- The award was procured by corruption, fraud, or other undue means;
- There was evident partiality by an arbitrator appointed as a neutral, corruption in any of the arbitrators, or misconduct prejudicing the rights of any party;
- The arbitrators exceeded their powers;
- The arbitrators refused to postpone the hearing after sufficient cause was shown to postpone it or refused to hear evidence material to the controversy or otherwise so conducted the hearing, contrary to section 32-29.2-05, as to prejudice substantially the rights of a party; or
- There was no arbitration agreement and the issue was not adversely determined in proceedings under section 32-29.2-02 and the party did not participate in the arbitration hearing without raising the objection.
- An application under this section must be made within ninety days after delivery of a copy of the award to the applicant, but, if predicated upon corruption, fraud, or other undue means, it must be made within ninety days after those grounds are known or should have been known.
[¶9] It is well settled that a court must confirm an arbitration award upon application of any party to the award unless a party has filed a motion with the court to vacate, modify, or correct the award within 90 days after delivery of a copy of the award, or within 90 days after grounds are known or should have been known to the injured party if the motion to vacate is based on corruption, fraud, or other undue means. See, e.g., Kutch v. State Farm Mut. Auto. Ins. Co., 960 P.2d 93, 97 (Colo. 1998); Seltsam v. Stein, 950 S.W.2d 556, 557 (Mo. App. 1997). The relatively short period allowed by statute for challenging an award implements the purpose of the Act "to uphold arbitration awards whenever possible and to prevent arbitration becoming another layer in the litigation process." Springfield Teachers Ass'n v. Springfield Sch. Dirs., 705 A.2d 541, 546 (Vt. 1997); see also Kutch, 960 P.2d at 99 ("Uniform Arbitration Act is specifically designed to limit--rather than enlarge--the role of the judiciary and to curb delay"); Groves v. Groves, 704 N.E.2d 1072, 1076 (Ind. App. 1999) ("time limits ensure that an award by an arbitrator will become effective and enforceable in a timely and expeditious manner"). Consequently, the failure to timely object or seek review to vacate, modify, or correct an arbitration award bars a defense on the merits in a confirmation proceeding. See Kutch, 960 P.2d at 99; Springfield Teachers Ass'n, 705 A.2d at 546-47. Absent a timely motion to vacate, modify, or correct the award, a court has no choice but to confirm the award as rendered. See Broward County Paraprofessional Ass'n v. School Bd. of Broward County, 406 So. 2d 1252, 1253 (Fla. App. 1981).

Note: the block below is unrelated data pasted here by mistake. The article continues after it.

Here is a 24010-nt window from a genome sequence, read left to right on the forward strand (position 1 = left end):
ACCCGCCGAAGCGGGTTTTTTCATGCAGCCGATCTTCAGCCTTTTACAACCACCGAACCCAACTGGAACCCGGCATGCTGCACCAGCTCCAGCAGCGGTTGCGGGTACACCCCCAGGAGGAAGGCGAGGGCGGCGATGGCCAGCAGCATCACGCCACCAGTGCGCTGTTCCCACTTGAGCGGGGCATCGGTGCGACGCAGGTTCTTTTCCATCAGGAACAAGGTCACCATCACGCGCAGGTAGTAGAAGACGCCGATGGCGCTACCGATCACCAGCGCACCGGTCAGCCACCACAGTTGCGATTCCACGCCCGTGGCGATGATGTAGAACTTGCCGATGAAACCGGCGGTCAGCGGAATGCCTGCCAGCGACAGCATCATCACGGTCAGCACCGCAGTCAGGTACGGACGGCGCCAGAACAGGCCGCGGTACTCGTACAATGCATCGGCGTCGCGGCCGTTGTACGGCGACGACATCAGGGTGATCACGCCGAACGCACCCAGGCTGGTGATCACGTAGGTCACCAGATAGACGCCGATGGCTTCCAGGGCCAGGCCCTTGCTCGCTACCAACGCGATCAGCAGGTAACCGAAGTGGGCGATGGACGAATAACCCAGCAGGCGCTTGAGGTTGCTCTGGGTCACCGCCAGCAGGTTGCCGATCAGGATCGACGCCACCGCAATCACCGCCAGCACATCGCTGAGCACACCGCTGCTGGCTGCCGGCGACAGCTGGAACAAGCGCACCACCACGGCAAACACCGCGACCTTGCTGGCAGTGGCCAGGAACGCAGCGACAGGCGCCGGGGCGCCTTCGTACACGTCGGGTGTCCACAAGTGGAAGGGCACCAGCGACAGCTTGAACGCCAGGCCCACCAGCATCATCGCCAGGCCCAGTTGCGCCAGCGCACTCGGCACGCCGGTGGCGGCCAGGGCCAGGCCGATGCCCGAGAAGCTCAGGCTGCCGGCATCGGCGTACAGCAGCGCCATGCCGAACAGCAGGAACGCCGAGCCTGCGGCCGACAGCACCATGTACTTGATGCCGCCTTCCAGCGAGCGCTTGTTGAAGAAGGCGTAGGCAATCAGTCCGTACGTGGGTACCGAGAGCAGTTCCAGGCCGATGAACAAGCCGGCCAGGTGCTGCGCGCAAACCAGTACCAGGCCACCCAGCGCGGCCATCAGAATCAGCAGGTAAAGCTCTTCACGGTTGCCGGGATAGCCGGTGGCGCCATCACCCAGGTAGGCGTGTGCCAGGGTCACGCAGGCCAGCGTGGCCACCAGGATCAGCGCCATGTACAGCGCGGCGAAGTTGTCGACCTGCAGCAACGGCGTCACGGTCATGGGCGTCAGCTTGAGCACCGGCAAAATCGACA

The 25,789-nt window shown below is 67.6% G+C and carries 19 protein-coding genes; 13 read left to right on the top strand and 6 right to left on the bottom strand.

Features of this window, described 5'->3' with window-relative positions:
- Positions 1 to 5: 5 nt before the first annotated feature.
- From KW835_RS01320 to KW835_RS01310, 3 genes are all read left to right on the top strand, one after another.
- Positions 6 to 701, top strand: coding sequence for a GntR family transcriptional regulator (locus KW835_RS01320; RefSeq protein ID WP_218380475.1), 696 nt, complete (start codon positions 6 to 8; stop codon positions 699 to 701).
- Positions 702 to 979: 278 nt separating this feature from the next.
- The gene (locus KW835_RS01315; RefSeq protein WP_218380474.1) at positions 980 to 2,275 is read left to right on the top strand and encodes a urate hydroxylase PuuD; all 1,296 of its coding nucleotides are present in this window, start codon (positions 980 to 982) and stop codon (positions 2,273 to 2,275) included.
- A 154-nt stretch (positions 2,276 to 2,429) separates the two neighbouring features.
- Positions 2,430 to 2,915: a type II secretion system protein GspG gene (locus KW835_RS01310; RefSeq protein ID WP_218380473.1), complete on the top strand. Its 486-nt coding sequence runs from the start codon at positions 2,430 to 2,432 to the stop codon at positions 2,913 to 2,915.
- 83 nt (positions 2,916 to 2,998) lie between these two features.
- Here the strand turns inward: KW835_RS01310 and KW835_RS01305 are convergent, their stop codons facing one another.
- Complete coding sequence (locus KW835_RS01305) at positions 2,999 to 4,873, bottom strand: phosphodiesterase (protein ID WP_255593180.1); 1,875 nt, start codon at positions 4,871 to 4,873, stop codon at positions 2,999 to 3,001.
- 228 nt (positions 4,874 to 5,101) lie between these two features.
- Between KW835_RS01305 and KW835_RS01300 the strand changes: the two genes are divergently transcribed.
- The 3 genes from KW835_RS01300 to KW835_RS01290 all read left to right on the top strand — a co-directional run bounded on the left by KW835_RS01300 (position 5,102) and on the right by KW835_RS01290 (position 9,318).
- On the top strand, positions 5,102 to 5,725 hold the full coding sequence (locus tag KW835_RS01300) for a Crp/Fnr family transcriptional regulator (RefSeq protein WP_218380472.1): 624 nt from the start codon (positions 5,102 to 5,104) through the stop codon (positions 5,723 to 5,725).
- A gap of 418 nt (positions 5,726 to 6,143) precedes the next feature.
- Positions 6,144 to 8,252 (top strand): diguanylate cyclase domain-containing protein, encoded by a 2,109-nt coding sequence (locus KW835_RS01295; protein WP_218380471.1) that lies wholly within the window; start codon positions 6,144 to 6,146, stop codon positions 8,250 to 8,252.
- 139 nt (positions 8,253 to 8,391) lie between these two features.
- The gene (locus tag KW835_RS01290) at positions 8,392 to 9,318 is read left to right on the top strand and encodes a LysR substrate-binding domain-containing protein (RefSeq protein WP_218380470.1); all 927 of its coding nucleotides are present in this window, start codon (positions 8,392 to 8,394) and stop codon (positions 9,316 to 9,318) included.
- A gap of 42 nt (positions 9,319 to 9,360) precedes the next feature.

[¶10] The record shows that the arbitration award was issued on September 2, 2003. Hart acknowledged in a letter to the Bank's attorney that notice of the arbitration award was mailed to him on September 2, 2003, and that he sent a letter to the National Arbitration Forum objecting to the award on October 16, 2003. The National Arbitration Forum rejected Hart's objection in a letter to him dated October 30, 2003. Hart did not request that the award be vacated until he moved to dismiss the Bank's action in May 2004. Assuming for purposes of argument only that the National Arbitration Forum's response to Hart's objections commenced the running of the 90-day time period for vacating the arbitration award, but see Groves, 704 N.E.2d at 1076 (the 90-day time limit for petitioning a court to vacate an arbitration award is not tolled while a petition to reconsider remains pending with an arbitrator), Hart's May 2004 request to vacate the award was made far beyond the 90-day time limit. Therefore, Hart is foreclosed from arguing that the arbitration award should be vacated on the grounds enumerated in N.D.C.C. § 32-29.2-12(1)(b) through (e). The court did not err in refusing to consider Hart's arguments on the merits of the arbitration award, including his assertions that there was no valid arbitration agreement, there was evident partiality by the arbitrator, and the Bank had no valid claim against him because of an accord and satisfaction.
[¶11] Hart argues he is entitled to vacate the arbitration award under N.D.C.C. § 32-29.2-12(1)(a) on the grounds of fraud, corruption, or other undue means because his motion to vacate was filed within 90 days after he discovered the corruption, fraud, or other undue means, and therefore, this claim is timely under N.D.C.C. § 32-29.2-12(2).